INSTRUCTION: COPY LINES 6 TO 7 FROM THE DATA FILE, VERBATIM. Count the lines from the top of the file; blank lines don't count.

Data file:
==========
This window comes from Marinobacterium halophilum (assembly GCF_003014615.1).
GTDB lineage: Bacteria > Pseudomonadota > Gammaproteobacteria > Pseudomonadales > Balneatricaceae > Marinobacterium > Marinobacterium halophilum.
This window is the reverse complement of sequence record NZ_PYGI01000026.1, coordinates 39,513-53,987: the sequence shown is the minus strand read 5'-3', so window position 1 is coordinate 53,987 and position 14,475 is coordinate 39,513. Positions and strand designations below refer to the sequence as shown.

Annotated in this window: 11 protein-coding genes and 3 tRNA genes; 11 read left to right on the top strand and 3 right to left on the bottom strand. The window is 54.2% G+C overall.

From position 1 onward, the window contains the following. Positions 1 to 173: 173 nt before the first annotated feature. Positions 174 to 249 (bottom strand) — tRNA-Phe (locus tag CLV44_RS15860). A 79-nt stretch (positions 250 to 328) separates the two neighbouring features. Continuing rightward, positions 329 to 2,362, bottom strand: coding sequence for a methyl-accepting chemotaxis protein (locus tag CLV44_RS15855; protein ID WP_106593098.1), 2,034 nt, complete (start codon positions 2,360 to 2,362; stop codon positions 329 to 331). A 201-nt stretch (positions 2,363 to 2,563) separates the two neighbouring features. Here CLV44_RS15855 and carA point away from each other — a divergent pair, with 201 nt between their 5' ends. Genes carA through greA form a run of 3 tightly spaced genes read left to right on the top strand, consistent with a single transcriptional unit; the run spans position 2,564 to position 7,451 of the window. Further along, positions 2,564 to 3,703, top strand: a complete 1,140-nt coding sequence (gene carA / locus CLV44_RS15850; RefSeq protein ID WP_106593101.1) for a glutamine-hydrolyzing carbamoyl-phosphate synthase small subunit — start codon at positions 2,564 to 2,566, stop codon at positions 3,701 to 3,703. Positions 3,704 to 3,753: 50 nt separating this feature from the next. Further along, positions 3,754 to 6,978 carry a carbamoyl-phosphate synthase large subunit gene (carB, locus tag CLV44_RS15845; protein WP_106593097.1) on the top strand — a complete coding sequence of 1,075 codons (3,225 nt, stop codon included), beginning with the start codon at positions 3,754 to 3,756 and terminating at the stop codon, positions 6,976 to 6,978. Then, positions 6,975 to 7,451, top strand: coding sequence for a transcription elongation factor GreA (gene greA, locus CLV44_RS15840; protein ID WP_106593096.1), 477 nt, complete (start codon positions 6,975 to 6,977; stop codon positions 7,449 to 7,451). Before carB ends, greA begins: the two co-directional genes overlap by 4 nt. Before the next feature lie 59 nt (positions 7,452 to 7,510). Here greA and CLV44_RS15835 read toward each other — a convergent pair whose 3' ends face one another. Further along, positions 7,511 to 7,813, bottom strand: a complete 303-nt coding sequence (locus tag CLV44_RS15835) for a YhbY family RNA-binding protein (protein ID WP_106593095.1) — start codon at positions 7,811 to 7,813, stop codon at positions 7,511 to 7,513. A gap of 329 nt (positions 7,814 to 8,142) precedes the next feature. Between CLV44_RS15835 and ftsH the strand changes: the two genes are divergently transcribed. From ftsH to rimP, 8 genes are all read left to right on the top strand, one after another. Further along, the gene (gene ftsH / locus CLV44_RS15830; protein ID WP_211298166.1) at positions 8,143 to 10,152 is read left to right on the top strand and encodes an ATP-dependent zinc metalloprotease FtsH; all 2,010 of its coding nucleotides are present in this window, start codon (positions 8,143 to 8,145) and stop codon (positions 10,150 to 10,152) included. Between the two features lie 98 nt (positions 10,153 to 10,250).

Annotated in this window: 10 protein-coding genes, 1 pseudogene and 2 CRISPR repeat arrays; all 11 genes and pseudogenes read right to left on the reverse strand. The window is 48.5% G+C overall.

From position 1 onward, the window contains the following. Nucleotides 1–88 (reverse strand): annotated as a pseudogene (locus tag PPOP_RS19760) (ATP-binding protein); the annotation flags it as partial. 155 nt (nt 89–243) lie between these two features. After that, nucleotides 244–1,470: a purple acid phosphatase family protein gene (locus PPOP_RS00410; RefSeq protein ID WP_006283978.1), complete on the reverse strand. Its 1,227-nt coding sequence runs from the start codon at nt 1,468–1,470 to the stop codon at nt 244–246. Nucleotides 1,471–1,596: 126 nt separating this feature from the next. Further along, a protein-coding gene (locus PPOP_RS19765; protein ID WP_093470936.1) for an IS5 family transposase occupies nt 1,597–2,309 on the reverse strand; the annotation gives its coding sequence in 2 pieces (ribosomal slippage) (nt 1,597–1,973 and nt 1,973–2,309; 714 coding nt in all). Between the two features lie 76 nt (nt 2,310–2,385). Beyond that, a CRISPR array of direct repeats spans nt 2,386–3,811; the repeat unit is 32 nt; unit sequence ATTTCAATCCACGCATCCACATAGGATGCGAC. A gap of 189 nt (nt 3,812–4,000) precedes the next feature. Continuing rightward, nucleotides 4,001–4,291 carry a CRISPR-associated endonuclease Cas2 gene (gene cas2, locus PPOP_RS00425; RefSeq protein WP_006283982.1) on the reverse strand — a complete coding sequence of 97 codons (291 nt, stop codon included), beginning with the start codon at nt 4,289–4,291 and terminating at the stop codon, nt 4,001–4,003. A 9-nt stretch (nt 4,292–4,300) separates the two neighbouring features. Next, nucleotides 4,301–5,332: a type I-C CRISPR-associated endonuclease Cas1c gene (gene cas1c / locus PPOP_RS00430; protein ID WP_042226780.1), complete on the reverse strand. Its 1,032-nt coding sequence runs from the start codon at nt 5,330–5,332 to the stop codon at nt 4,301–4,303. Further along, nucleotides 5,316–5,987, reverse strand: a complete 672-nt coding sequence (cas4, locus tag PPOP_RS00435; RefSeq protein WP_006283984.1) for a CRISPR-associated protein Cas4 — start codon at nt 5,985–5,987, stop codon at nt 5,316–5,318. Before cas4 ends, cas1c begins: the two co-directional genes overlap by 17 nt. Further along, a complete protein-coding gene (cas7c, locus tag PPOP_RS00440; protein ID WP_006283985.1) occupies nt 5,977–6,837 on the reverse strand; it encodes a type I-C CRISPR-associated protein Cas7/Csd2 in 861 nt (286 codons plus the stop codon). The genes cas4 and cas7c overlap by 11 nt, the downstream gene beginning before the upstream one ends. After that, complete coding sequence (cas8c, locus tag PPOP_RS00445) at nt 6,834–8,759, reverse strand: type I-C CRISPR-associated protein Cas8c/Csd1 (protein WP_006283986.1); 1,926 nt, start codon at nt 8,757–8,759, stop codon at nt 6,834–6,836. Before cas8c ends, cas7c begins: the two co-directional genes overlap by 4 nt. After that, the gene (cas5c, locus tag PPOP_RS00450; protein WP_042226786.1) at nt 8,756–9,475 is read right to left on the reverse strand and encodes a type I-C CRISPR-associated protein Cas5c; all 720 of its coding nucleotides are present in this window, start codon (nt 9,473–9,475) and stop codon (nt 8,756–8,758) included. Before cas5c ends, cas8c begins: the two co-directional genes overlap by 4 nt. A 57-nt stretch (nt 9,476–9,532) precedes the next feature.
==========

Annotated in this window: 10 protein-coding genes, 1 pseudogene and 2 CRISPR repeat arrays; all 11 genes and pseudogenes read right to left on the reverse strand. The window is 48.5% G+C overall.

From position 1 onward, the window contains the following. Nucleotides 1–88 (reverse strand): annotated as a pseudogene (locus tag PPOP_RS19760) (ATP-binding protein); the annotation flags it as partial. 155 nt (nt 89–243) lie between these two features. After that, nucleotides 244–1,470: a purple acid phosphatase family protein gene (locus PPOP_RS00410; RefSeq protein ID WP_006283978.1), complete on the reverse strand. Its 1,227-nt coding sequence runs from the start codon at nt 1,468–1,470 to the stop codon at nt 244–246. Nucleotides 1,471–1,596: 126 nt separating this feature from the next. Further along, a protein-coding gene (locus PPOP_RS19765; protein ID WP_093470936.1) for an IS5 family transposase occupies nt 1,597–2,309 on the reverse strand; the annotation gives its coding sequence in 2 pieces (ribosomal slippage) (nt 1,597–1,973 and nt 1,973–2,309; 714 coding nt in all). Between the two features lie 76 nt (nt 2,310–2,385). Beyond that, a CRISPR array of direct repeats spans nt 2,386–3,811; the repeat unit is 32 nt; unit sequence ATTTCAATCCACGCATCCACATAGGATGCGAC. A gap of 189 nt (nt 3,812–4,000) precedes the next feature. Continuing rightward, nucleotides 4,001–4,291 carry a CRISPR-associated endonuclease Cas2 gene (gene cas2, locus PPOP_RS00425; RefSeq protein WP_006283982.1) on the reverse strand — a complete coding sequence of 97 codons (291 nt, stop codon included), beginning with the start codon at nt 4,289–4,291 and terminating at the stop codon, nt 4,001–4,003. A 9-nt stretch (nt 4,292–4,300) separates the two neighbouring features. Next, nucleotides 4,301–5,332: a type I-C CRISPR-associated endonuclease Cas1c gene (gene cas1c / locus PPOP_RS00430; protein ID WP_042226780.1), complete on the reverse strand. Its 1,032-nt coding sequence runs from the start codon at nt 5,330–5,332 to the stop codon at nt 4,301–4,303. Further along, nucleotides 5,316–5,987, reverse strand: a complete 672-nt coding sequence (cas4, locus tag PPOP_RS00435; RefSeq protein WP_006283984.1) for a CRISPR-associated protein Cas4 — start codon at nt 5,985–5,987, stop codon at nt 5,316–5,318. Before cas4 ends, cas1c begins: the two co-directional genes overlap by 17 nt. Further along, a complete protein-coding gene (cas7c, locus tag PPOP_RS00440; protein ID WP_006283985.1) occupies nt 5,977–6,837 on the reverse strand; it encodes a type I-C CRISPR-associated protein Cas7/Csd2 in 861 nt (286 codons plus the stop codon). The genes cas4 and cas7c overlap by 11 nt, the downstream gene beginning before the upstream one ends. After that, complete coding sequence (cas8c, locus tag PPOP_RS00445) at nt 6,834–8,759, reverse strand: type I-C CRISPR-associated protein Cas8c/Csd1 (protein WP_006283986.1); 1,926 nt, start codon at nt 8,757–8,759, stop codon at nt 6,834–6,836. Before cas8c ends, cas7c begins: the two co-directional genes overlap by 4 nt. After that, the gene (cas5c, locus tag PPOP_RS00450; protein WP_042226786.1) at nt 8,756–9,475 is read right to left on the reverse strand and encodes a type I-C CRISPR-associated protein Cas5c; all 720 of its coding nucleotides are present in this window, start codon (nt 9,473–9,475) and stop codon (nt 8,756–8,758) included. Before cas5c ends, cas8c begins: the two co-directional genes overlap by 4 nt. A 57-nt stretch (nt 9,476–9,532) precedes the next feature.